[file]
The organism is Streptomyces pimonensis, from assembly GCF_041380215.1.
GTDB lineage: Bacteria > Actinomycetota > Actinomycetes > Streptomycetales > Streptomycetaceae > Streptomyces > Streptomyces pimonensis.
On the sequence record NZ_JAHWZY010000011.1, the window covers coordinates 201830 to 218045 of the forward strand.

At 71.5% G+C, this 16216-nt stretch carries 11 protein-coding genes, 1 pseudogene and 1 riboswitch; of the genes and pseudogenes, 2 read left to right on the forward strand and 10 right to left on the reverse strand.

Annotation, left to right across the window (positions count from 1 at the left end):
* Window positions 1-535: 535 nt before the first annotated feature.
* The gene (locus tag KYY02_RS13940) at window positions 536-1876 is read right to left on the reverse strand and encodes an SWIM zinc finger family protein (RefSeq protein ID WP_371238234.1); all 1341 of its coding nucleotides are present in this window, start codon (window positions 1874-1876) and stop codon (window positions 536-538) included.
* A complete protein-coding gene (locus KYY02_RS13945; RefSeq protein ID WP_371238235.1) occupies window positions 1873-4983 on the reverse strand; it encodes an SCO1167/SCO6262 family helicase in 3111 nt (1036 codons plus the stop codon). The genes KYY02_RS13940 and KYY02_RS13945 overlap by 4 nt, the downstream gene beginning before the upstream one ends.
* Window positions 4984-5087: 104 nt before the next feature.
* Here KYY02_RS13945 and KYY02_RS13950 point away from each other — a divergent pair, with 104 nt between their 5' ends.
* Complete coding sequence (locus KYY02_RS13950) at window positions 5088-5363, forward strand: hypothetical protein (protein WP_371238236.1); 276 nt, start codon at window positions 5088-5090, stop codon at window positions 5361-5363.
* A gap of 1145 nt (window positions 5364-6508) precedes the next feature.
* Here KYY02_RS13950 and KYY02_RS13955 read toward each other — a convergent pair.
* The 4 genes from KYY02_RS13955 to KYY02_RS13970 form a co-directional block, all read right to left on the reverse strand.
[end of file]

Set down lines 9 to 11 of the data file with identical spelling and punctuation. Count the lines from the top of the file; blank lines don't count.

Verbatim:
* Window positions 4984-5087: 104 nt before the next feature.
* Here KYY02_RS13945 and KYY02_RS13950 point away from each other — a divergent pair, with 104 nt between their 5' ends.
* Complete coding sequence (locus KYY02_RS13950) at window positions 5088-5363, forward strand: hypothetical protein (protein WP_371238236.1); 276 nt, start codon at window positions 5088-5090, stop codon at window positions 5361-5363.